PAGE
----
Former Rep. Kim Eun-hye is the People Power Party’s flagbearer, standing out as a figure representing the sentiment toward the Yoon administration, which kicks off on May 10. Kim Eun-hye is one of the closest supporters of Yoon, having served as his spokesperson during the presidential campaign and in the early weeks of the transition period.

According to a survey of 1,058 adults from April 29 to 30 by Gallup Korea, Kim Eun-hye, with 42.7 percent, was barely ahead of Kim Dong-yeon with 42.6 percent.


The battle for the mayoral post of Incheon is a match between the past and the present, as incumbent Mayor Park Nam-choon of the Democratic Party is looking to extend his term and fight off the challenge from former Incheon Mayor Yoo Jeong-bok of the People Power Party.

Yoo is leading the polls for the time being, but considering the fact that Incheon voted in favor of the Democratic Party in the presidential election, many believe the battle still will be fierce and close until the very last moment.

The race is largely expected to reflect the initial public sentiment toward the Yoon administration, as only 20 days would remain for the local elections to take the full spotlight once the new administration officially kicks off.

Park has emphasized he will continue with his current efforts to vitalize a local currency and grow Incheon’s presence in the capital region by pursuing its own initiatives rather than relying on agenda set by Seoul and Gyeonggi Province.

Yoo has emphasized his potential to improve the financial standing of Incheon and vowed to improve public transportation system of the city for faster travel within the greater Seoul area, highlighting his close connection to Yoon that would help with close coordination with the central government, and to make notable accomplishments in regional development.

Other key areas

The Democratic Party is the clear favorite in gubernatorial elections for North and South Jeolla provinces, while the People Power Party is clearly ahead in its own strongholds in the North and South Gyeongsang provinces.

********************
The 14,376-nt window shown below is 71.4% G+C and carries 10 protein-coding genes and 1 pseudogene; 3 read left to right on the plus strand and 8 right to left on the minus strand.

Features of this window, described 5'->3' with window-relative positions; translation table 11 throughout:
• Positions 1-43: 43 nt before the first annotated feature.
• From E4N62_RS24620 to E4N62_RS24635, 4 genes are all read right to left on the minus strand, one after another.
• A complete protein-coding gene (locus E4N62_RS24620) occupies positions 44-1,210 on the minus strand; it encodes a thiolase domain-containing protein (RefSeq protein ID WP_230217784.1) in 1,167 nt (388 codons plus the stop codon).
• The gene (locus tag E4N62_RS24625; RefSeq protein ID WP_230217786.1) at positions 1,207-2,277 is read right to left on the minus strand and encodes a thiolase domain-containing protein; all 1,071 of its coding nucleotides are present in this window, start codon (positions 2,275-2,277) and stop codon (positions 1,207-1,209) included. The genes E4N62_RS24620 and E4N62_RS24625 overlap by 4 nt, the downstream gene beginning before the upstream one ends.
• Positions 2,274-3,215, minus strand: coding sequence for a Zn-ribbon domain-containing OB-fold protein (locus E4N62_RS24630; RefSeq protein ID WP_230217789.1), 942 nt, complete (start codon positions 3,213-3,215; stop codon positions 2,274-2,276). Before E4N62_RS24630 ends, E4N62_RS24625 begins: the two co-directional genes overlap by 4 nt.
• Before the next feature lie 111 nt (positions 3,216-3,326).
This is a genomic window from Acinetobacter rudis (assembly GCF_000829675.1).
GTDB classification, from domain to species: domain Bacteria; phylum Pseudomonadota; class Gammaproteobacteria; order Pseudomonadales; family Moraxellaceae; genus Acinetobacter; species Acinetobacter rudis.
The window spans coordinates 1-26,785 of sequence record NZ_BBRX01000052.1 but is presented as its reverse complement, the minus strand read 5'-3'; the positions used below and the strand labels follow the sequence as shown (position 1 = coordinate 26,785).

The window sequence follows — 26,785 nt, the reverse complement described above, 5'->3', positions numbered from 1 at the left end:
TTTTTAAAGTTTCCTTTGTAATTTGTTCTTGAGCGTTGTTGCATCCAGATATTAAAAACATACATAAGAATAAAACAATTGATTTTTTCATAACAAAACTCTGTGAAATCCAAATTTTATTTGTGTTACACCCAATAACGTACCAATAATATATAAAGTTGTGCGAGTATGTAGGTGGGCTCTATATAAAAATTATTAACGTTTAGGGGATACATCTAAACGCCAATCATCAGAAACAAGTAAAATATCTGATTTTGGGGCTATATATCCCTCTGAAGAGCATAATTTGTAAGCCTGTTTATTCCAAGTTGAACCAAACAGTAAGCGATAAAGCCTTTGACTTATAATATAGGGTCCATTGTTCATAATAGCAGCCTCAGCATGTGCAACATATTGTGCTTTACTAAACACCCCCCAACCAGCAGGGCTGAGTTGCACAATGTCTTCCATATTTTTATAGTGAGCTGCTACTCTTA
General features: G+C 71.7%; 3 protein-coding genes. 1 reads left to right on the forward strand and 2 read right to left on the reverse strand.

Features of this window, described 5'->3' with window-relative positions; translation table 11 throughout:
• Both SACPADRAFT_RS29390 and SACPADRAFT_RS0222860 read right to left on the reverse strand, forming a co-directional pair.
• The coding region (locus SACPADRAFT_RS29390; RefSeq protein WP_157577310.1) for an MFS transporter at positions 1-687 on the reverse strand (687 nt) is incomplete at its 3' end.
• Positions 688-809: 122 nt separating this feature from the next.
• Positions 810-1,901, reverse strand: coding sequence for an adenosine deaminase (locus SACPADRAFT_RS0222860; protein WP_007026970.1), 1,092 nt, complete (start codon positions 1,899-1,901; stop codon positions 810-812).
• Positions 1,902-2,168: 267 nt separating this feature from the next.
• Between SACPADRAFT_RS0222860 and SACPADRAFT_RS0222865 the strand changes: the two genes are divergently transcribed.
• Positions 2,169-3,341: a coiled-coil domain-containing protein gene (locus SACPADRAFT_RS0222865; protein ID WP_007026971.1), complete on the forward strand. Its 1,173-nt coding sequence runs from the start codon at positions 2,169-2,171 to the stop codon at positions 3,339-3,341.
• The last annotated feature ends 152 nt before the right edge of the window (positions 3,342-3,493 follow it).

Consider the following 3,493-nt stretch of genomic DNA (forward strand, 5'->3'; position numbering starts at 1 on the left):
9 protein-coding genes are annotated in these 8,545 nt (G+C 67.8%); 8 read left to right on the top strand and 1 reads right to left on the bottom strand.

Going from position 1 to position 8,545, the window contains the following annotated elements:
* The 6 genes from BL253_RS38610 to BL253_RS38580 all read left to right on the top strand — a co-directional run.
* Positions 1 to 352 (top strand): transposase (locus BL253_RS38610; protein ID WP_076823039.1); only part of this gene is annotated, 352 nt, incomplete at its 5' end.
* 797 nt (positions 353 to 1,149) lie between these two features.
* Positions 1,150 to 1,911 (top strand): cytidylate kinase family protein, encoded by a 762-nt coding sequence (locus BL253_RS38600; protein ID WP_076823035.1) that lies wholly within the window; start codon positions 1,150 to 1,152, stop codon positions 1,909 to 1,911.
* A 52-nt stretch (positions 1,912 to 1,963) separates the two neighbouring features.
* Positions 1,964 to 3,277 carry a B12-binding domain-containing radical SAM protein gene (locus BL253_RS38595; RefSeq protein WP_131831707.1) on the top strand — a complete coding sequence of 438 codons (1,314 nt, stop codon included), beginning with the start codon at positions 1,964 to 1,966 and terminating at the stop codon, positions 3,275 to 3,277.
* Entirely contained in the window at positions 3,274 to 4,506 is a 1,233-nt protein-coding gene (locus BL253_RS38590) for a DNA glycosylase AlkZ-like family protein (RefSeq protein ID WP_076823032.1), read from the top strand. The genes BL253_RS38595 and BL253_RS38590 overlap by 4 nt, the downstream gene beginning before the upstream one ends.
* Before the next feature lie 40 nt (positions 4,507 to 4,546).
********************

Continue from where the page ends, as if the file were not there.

The People Power Party is also favored in opinion surveys to win metropolitan mayoral and gubernatorial elections of Busan, Daegu and Gangwon Province, while the Democratic Party is leading polls to grab control of Gwangju and Jeju Province.

But the prospects of the metropolitan mayoral and gubernatorial elections are yet uncertain in North and South Chungcheong provinces, the two regions often touted as “swing states” in South Korea’s elections. And rival parties have put forward some heavyweights to secure these regions for what’s anticipated to be close-fought battles.

People Power Party’s Kim Tae-heum is running in the North Chungcheong Province gubernatorial election at the request of Yoon and his close aides. He is competing against Yang Seung-jo, incumbent governor for the province affiliated with the Democratic Party.

Noh Young-min, former chief of staff to President Moon Jae-in, is running for the Democratic Party to compete against former Science Minister Kim Young-hwan of the People Power Party, who served as a special adviser to Yoon during the transition period.

Tight races are expected in the mayoral elections for Daejeon, Sejong and Ulsan, but the People Power Party will likely have better chances of winning the Ulsan mayoral election if its candidate Kim Doo-kyum reaches a cooperative agreement with independent candidate Park Maeng-woo.